Equity has the potential to beat inflation in the long run
The key to long-term financial planning is to beat inflation and to ensure that the portfolio returns are over and above the inflation rate
My husband will be moving to the US for a 3-year project in April next year and I will be joining him by the beginning of 2018. I am currently working and earn Rs.70,000 a month. Once I move to the US, I will be unemployed for some time. How should I use this time till I move to make the most of my investments? I currently invest Rs.15,000 in mutual funds through systematic investment plans (SIPs), and around Rs.50,000 annually in my Public Provident Fund (PPF) account. My total monthly expenses come up to Rs.40,000. I am 31 years old, and we do not have any children at the moment.
You have a good 18 months in which you can optimise your savings. Let us first ascertain your potential to save. With a monthly income of Rs.70,000 and expenses of Rs.40,000, you have a clear potential to save of up to Rs.30,000 per month. However, currently you are saving only Rs.15,000 a month, and an additional approximately Rs.4,000 in PPF—a total savings of Rs.19,000 per month. This still leaves you with an additional potential saving of Rs.11,000 per month.
A total monthly saving of Rs.30,000 for a period of 18 months will give you a principal corpus of Rs.5.4 lakh. The income that can be earned on this corpus will be based on the asset allocation of the portfolio.
Logically, at your age and assuming that this corpus can be invested for the long term, you should be considering equity as an asset class for investments. Equity offers superior returns over long periods but comes with volatility. Hence, the key is to ensure long-term investment as well as consider your risk appetite. Risk appetite broadly defines the risk which you can take.
For example, your reaction to equity investments in case markets correct by 20% within six months of making the investment, when the investment made is planned for the long-term, will define your risk appetite. Similarly, you can use many templates or questionnaires which will help in defining your risk profile. So, if you can manage volatility, then consider equity. Monthly SIPs in mutual funds is a good option to create wealth over the long term. You can distribute your assets across various categories of funds, i.e., large-cap, multi-cap, mid-cap and even hybrid schemes.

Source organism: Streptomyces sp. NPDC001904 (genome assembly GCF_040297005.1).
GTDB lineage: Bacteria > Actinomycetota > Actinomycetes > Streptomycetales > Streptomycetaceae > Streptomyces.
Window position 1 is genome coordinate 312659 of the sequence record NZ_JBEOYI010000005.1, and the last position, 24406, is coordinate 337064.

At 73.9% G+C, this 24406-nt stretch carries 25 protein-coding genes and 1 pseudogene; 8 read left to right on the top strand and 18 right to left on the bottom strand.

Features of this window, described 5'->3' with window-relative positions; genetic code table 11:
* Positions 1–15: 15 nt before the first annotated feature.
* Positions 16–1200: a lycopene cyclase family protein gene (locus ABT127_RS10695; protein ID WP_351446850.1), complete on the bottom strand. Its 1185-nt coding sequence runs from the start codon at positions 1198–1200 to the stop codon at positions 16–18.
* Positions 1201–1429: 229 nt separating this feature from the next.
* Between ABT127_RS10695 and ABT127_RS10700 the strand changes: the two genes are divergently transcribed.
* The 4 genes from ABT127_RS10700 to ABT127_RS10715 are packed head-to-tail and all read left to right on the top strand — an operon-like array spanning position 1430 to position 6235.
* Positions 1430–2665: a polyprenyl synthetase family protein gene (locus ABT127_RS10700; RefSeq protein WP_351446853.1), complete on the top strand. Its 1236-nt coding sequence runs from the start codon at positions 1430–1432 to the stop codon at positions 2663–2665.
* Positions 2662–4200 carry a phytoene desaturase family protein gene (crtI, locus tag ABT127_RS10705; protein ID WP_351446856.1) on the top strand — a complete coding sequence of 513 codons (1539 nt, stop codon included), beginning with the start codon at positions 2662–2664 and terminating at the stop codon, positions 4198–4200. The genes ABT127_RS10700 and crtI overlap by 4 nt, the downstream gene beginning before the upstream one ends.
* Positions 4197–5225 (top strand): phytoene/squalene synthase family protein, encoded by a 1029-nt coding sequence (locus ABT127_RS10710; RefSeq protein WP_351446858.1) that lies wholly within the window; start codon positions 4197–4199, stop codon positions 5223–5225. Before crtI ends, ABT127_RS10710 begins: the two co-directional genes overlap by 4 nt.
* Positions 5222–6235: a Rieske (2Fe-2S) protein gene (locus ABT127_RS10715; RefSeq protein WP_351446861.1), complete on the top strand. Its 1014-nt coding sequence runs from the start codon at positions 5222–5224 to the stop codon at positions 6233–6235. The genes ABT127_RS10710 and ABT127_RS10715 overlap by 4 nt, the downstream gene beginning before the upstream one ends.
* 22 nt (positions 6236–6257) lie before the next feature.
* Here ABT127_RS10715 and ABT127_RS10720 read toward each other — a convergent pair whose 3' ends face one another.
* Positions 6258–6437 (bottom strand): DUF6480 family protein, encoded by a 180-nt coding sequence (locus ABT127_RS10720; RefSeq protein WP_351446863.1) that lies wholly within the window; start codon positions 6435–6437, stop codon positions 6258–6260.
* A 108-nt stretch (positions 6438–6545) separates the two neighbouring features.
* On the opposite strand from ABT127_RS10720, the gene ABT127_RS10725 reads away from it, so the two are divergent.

If we assume a period of five years, the expected return of equity as an asset class should be around 12-13%. At the higher rate of 13%, the corpus after 18 months should be Rs.6 lakh. And with no additional savings, another three years will take your corpus to Rs.8.65 lakh. If you want to have a lower equity exposure, then the expected rate of earnings would come down accordingly.
The key here is to beat inflation and to ensure that the portfolio returns are over and above the inflation rate. To do this you need to have an asset class that has the potential to beat inflation, and equity is surely one such asset class.
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